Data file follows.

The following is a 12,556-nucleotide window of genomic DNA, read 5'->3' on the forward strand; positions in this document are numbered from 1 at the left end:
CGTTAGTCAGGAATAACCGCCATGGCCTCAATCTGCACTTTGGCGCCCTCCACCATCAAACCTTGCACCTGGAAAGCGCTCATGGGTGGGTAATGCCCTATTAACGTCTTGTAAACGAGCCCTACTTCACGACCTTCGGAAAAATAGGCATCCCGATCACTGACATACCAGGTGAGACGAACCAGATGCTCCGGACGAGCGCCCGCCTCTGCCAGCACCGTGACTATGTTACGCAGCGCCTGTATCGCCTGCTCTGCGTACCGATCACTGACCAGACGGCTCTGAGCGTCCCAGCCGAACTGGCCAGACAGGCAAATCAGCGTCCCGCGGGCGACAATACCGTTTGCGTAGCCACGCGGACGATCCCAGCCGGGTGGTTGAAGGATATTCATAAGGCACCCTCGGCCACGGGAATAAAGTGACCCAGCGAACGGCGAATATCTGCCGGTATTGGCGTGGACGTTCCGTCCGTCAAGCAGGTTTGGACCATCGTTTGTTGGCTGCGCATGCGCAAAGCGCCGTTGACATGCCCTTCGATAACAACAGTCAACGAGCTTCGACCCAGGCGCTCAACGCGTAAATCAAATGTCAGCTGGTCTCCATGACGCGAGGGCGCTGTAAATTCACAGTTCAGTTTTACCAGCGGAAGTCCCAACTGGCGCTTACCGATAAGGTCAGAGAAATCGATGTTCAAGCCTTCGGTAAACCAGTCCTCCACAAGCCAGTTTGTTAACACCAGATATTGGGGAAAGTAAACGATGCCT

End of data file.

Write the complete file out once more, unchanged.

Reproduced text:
The following is a 12,556-nucleotide window of genomic DNA, read 5'->3' on the forward strand; positions in this document are numbered from 1 at the left end:
CGTTAGTCAGGAATAACCGCCATGGCCTCAATCTGCACTTTGGCGCCCTCCACCATCAAACCTTGCACCTGGAAAGCGCTCATGGGTGGGTAATGCCCTATTAACGTCTTGTAAACGAGCCCTACTTCACGACCTTCGGAAAAATAGGCATCCCGATCACTGACATACCAGGTGAGACGAACCAGATGCTCCGGACGAGCGCCCGCCTCTGCCAGCACCGTGACTATGTTACGCAGCGCCTGTATCGCCTGCTCTGCGTACCGATCACTGACCAGACGGCTCTGAGCGTCCCAGCCGAACTGGCCAGACAGGCAAATCAGCGTCCCGCGGGCGACAATACCGTTTGCGTAGCCACGCGGACGATCCCAGCCGGGTGGTTGAAGGATATTCATAAGGCACCCTCGGCCACGGGAATAAAGTGACCCAGCGAACGGCGAATATCTGCCGGTATTGGCGTGGACGTTCCGTCCGTCAAGCAGGTTTGGACCATCGTTTGTTGGCTGCGCATGCGCAAAGCGCCGTTGACATGCCCTTCGATAACAACAGTCAACGAGCTTCGACCCAGGCGCTCAACGCGTAAATCAAATGTCAGCTGGTCTCCATGACGCGAGGGCGCTGTAAATTCACAGTTCAGTTTTACCAGCGGAAGTCCCAACTGGCGCTTACCGATAAGGTCAGAGAAATCGATGTTCAAGCCTTCGGTAAACCAGTCCTCCACAAGCCAGTTTGTTAACACCAGATATTGGGGAAAGTAAACGATGCCT